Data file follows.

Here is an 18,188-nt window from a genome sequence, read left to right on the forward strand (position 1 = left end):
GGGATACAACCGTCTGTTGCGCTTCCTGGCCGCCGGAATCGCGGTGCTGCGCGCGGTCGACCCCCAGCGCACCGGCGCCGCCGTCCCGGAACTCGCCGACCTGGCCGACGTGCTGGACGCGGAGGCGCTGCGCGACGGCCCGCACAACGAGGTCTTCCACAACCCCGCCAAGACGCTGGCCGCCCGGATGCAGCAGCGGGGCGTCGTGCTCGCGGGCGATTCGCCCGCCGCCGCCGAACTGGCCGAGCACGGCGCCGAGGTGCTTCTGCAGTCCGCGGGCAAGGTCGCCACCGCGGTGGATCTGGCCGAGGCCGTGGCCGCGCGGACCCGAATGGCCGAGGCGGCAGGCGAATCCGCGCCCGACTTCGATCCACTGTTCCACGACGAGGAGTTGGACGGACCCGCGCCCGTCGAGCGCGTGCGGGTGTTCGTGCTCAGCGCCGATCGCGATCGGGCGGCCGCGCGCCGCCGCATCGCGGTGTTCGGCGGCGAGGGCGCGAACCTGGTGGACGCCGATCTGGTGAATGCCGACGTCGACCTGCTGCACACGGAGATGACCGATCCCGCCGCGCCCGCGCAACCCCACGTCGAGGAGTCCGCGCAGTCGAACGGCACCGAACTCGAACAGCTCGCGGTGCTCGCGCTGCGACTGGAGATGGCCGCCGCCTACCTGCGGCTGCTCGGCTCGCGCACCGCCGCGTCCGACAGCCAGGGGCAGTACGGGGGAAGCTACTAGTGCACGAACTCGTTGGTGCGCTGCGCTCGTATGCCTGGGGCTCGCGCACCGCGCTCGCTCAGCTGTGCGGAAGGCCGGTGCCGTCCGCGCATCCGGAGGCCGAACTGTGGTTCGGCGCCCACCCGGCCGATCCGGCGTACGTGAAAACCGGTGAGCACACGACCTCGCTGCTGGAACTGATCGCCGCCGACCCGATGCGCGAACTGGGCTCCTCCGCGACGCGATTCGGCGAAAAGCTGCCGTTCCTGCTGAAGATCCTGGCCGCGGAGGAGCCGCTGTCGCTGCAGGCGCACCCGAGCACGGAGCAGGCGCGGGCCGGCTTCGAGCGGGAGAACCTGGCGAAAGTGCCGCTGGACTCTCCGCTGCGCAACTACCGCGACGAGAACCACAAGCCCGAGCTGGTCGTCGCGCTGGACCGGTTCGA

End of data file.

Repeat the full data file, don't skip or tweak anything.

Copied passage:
Here is an 18,188-nt window from a genome sequence, read left to right on the forward strand (position 1 = left end):
GGGATACAACCGTCTGTTGCGCTTCCTGGCCGCCGGAATCGCGGTGCTGCGCGCGGTCGACCCCCAGCGCACCGGCGCCGCCGTCCCGGAACTCGCCGACCTGGCCGACGTGCTGGACGCGGAGGCGCTGCGCGACGGCCCGCACAACGAGGTCTTCCACAACCCCGCCAAGACGCTGGCCGCCCGGATGCAGCAGCGGGGCGTCGTGCTCGCGGGCGATTCGCCCGCCGCCGCCGAACTGGCCGAGCACGGCGCCGAGGTGCTTCTGCAGTCCGCGGGCAAGGTCGCCACCGCGGTGGATCTGGCCGAGGCCGTGGCCGCGCGGACCCGAATGGCCGAGGCGGCAGGCGAATCCGCGCCCGACTTCGATCCACTGTTCCACGACGAGGAGTTGGACGGACCCGCGCCCGTCGAGCGCGTGCGGGTGTTCGTGCTCAGCGCCGATCGCGATCGGGCGGCCGCGCGCCGCCGCATCGCGGTGTTCGGCGGCGAGGGCGCGAACCTGGTGGACGCCGATCTGGTGAATGCCGACGTCGACCTGCTGCACACGGAGATGACCGATCCCGCCGCGCCCGCGCAACCCCACGTCGAGGAGTCCGCGCAGTCGAACGGCACCGAACTCGAACAGCTCGCGGTGCTCGCGCTGCGACTGGAGATGGCCGCCGCCTACCTGCGGCTGCTCGGCTCGCGCACCGCCGCGTCCGACAGCCAGGGGCAGTACGGGGGAAGCTACTAGTGCACGAACTCGTTGGTGCGCTGCGCTCGTATGCCTGGGGCTCGCGCACCGCGCTCGCTCAGCTGTGCGGAAGGCCGGTGCCGTCCGCGCATCCGGAGGCCGAACTGTGGTTCGGCGCCCACCCGGCCGATCCGGCGTACGTGAAAACCGGTGAGCACACGACCTCGCTGCTGGAACTGATCGCCGCCGACCCGATGCGCGAACTGGGCTCCTCCGCGACGCGATTCGGCGAAAAGCTGCCGTTCCTGCTGAAGATCCTGGCCGCGGAGGAGCCGCTGTCGCTGCAGGCGCACCCGAGCACGGAGCAGGCGCGGGCCGGCTTCGAGCGGGAGAACCTGGCGAAAGTGCCGCTGGACTCTCCGCTGCGCAACTACCGCGACGAGAACCACAAGCCCGAGCTGGTCGTCGCGCTGGACCGGTTCGA